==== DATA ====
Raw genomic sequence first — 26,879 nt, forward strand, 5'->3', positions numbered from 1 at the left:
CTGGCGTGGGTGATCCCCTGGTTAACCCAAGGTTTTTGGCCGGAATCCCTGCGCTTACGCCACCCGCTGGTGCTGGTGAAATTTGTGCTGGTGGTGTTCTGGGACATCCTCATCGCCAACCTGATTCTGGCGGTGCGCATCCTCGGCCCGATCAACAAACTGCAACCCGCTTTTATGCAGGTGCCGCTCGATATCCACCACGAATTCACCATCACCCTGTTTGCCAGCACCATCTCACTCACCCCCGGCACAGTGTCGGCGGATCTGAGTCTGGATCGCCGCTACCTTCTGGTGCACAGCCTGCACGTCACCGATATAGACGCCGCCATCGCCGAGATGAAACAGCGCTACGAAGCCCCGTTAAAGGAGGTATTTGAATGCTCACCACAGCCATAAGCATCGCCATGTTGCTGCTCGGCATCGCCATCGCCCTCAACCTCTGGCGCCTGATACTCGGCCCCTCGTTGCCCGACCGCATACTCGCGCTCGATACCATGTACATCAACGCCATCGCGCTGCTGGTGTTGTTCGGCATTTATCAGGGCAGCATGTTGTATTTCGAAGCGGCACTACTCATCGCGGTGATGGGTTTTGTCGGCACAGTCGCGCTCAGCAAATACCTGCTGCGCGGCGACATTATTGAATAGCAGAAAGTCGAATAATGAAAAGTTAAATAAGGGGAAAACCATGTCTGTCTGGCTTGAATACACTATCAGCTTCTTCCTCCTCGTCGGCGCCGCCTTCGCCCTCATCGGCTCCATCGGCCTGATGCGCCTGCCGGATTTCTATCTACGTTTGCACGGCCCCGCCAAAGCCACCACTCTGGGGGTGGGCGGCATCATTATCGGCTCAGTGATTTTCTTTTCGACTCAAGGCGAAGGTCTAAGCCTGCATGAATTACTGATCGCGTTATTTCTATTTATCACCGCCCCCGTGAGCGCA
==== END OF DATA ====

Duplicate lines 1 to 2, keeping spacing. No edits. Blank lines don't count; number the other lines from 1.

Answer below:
Raw genomic sequence first — 26,879 nt, forward strand, 5'->3', positions numbered from 1 at the left:
CTGGCGTGGGTGATCCCCTGGTTAACCCAAGGTTTTTGGCCGGAATCCCTGCGCTTACGCCACCCGCTGGTGCTGGTGAAATTTGTGCTGGTGGTGTTCTGGGACATCCTCATCGCCAACCTGATTCTGGCGGTGCGCATCCTCGGCCCGATCAACAAACTGCAACCCGCTTTTATGCAGGTGCCGCTCGATATCCACCACGAATTCACCATCACCCTGTTTGCCAGCACCATCTCACTCACCCCCGGCACAGTGTCGGCGGATCTGAGTCTGGATCGCCGCTACCTTCTGGTGCACAGCCTGCACGTCACCGATATAGACGCCGCCATCGCCGAGATGAAACAGCGCTACGAAGCCCCGTTAAAGGAGGTATTTGAATGCTCACCACAGCCATAAGCATCGCCATGTTGCTGCTCGGCATCGCCATCGCCCTCAACCTCTGGCGCCTGATACTCGGCCCCTCGTTGCCCGACCGCATACTCGCGCTCGATACCATGTACATCAACGCCATCGCGCTGCTGGTGTTGTTCGGCATTTATCAGGGCAGCATGTTGTATTTCGAAGCGGCACTACTCATCGCGGTGATGGGTTTTGTCGGCACAGTCGCGCTCAGCAAATACCTGCTGCGCGGCGACATTATTGAATAGCAGAAAGTCGAATAATGAAAAGTTAAATAAGGGGAAAACCATGTCTGTCTGGCTTGAATACACTATCAGCTTCTTCCTCCTCGTCGGCGCCGCCTTCGCCCTCATCGGCTCCATCGGCCTGATGCGCCTGCCGGATTTCTATCTACGTTTGCACGGCCCCGCCAAAGCCACCACTCTGGGGGTGGGCGGCATCATTATCGGCTCAGTGATTTTCTTTTCGACTCAAGGCGAAGGTCTAAGCCTGCATGAATTACTGATCGCGTTATTTCTATTTATCACCGCCCCCGTGAGCGCA